McCullin can’t die

The Perfume River
smells of cheap gas
diesel and blight.

The Children Without Limbs club
meets on the near bank
each morning at sunrise.

They do have some limbs
just not the usual amount
but still enough for Tai Chi.

There is a man called McCullin watching
first name of Don, photographer
of wars (by profession).

He has come back to the river
for the first time in thirty years
according to my imagination.

He has a broken face this McCullin
a nose too much east and west
standing there with a small Leica.

The children without limbs like him
calling him Mister Don
standing still if they can for his pictures.

McCullin has been everywhere the world offers
his eyes knew the children of Biafra
the children of Eritrea and Lahore.

McCullin has had thing explode into him
around him, upon him, and on him
but McCullin cannot die.

He has watched the bullets in the face
and the whips on the back
and been allowed to leave to tell.

Now he is back in the ancient city of Hue
in the Vietnam of his youth and ageing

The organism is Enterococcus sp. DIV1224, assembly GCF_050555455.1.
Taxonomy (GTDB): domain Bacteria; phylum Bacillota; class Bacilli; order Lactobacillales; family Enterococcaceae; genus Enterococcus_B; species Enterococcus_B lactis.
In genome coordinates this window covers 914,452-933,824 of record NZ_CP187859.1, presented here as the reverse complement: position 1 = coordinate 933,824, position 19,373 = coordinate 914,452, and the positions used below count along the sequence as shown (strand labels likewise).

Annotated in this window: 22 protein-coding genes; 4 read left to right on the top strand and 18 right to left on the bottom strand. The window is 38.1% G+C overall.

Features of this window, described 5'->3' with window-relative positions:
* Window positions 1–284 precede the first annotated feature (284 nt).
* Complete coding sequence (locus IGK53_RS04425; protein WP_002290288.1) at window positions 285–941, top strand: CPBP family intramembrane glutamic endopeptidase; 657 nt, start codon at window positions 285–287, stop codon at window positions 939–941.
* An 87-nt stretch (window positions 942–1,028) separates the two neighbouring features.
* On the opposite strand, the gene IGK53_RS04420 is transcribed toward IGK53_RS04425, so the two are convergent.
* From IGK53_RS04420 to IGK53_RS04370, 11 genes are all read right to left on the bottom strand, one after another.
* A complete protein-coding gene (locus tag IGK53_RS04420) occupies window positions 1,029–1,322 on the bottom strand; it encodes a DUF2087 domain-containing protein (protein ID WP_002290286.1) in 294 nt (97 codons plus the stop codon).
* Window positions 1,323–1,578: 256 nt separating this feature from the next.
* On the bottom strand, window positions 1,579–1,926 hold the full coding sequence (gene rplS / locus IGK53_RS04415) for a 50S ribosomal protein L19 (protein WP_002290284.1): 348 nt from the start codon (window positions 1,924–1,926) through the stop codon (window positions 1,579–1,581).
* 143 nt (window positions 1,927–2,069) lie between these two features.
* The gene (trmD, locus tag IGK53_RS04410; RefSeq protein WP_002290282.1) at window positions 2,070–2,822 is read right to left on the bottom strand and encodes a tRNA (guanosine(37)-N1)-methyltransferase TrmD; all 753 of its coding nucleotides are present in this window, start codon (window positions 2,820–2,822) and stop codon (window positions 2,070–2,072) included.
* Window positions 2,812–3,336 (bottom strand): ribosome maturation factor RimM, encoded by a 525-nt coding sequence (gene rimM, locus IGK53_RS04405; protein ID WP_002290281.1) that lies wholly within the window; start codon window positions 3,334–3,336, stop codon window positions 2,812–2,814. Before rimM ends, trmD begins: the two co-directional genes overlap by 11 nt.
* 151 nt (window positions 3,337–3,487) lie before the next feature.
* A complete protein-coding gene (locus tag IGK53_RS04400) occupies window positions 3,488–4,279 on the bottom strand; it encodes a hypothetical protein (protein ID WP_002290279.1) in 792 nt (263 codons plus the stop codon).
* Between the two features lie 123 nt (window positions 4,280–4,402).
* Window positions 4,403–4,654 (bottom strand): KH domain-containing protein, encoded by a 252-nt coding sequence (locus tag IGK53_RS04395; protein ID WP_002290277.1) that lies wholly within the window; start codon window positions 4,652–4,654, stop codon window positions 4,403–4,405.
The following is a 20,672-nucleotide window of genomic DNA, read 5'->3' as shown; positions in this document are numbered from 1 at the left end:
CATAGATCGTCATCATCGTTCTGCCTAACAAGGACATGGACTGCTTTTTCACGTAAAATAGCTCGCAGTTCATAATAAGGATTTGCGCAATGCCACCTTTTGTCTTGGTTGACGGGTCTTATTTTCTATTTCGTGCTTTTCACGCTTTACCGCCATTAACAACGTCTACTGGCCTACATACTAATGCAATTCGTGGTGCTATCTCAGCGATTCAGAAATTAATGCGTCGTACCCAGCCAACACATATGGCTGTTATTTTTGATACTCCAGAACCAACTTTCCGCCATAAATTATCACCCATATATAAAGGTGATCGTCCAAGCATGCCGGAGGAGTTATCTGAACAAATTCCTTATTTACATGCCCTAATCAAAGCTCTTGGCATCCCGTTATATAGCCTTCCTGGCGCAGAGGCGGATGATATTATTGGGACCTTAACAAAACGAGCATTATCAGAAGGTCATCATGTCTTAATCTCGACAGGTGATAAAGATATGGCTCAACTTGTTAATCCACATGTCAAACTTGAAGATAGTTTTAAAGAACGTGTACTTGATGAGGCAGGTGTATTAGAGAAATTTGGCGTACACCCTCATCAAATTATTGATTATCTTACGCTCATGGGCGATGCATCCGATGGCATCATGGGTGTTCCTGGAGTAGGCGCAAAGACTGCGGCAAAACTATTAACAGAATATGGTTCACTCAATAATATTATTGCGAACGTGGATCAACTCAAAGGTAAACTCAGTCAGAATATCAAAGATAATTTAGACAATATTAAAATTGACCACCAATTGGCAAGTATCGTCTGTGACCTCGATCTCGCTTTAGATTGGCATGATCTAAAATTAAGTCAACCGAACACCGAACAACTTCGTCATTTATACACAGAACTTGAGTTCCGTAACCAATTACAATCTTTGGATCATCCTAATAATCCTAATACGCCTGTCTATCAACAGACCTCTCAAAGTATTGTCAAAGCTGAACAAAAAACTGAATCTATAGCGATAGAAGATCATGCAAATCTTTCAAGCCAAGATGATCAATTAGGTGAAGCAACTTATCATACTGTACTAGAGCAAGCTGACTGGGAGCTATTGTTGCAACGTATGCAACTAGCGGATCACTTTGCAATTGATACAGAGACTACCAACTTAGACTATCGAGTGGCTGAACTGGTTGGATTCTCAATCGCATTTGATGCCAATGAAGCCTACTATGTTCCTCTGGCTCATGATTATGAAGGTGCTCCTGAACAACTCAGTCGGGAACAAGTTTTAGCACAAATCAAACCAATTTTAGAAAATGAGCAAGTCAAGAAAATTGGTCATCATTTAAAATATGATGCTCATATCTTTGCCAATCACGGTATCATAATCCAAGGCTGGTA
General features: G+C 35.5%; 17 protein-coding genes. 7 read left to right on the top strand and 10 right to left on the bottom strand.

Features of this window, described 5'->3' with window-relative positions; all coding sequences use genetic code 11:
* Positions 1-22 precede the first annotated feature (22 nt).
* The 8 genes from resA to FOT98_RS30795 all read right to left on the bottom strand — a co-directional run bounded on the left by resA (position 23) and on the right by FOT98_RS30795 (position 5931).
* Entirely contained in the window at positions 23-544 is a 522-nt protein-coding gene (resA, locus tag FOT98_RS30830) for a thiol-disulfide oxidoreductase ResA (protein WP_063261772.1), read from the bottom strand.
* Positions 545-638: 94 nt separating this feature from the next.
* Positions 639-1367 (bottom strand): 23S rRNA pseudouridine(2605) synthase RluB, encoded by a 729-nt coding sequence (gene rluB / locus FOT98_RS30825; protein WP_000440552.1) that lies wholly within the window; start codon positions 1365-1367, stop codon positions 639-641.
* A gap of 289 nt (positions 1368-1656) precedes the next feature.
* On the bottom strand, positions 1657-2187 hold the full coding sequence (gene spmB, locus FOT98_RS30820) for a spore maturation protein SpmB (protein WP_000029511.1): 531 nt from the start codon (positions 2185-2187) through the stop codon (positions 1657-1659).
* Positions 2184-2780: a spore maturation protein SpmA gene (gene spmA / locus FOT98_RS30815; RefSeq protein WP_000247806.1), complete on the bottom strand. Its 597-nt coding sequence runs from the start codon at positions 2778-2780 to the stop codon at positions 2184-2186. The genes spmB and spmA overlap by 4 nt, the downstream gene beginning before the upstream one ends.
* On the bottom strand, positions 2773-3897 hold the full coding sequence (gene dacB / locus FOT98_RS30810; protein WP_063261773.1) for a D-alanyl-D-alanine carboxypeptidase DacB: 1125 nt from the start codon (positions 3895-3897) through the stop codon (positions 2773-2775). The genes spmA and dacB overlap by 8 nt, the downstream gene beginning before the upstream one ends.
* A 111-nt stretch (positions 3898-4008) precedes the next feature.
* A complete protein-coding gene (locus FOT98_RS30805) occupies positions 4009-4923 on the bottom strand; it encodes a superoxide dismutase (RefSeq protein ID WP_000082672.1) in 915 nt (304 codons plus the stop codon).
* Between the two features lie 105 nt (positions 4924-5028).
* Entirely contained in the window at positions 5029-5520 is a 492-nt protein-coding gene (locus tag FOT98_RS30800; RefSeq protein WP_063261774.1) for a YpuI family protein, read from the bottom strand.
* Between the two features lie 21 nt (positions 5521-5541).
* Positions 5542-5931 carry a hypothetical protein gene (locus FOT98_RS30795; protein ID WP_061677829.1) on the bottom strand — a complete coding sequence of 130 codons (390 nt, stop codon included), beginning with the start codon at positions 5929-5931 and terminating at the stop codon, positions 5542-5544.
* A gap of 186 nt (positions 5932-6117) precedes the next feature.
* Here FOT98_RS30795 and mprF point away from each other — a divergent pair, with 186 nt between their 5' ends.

his survival and being always lost.

At his hotel he has an album
of children without limbs
who are approaching grandparentry.

Today’s children look the same
in their spirit and broken selves
and Mister Don bites his full lip.

Before coming he was in Memphis
at the house of a retired pilot
he’d known well back in the before.

A good man now and a nice man then
whose own unexploded shells
have been fulfilling their remit over time.

Two children in the morning’s cool
share a pair of hand-knitted mittens
for which one mother was spared work.

McCullin takes more pictures
and knows he cannot die
until all the bombs are done with.

He wishes for a place
where arms and legs
are lost to threshing machines only.

It will be a long day for McCullin
counting hands and feet
and he will be alive for all of it.

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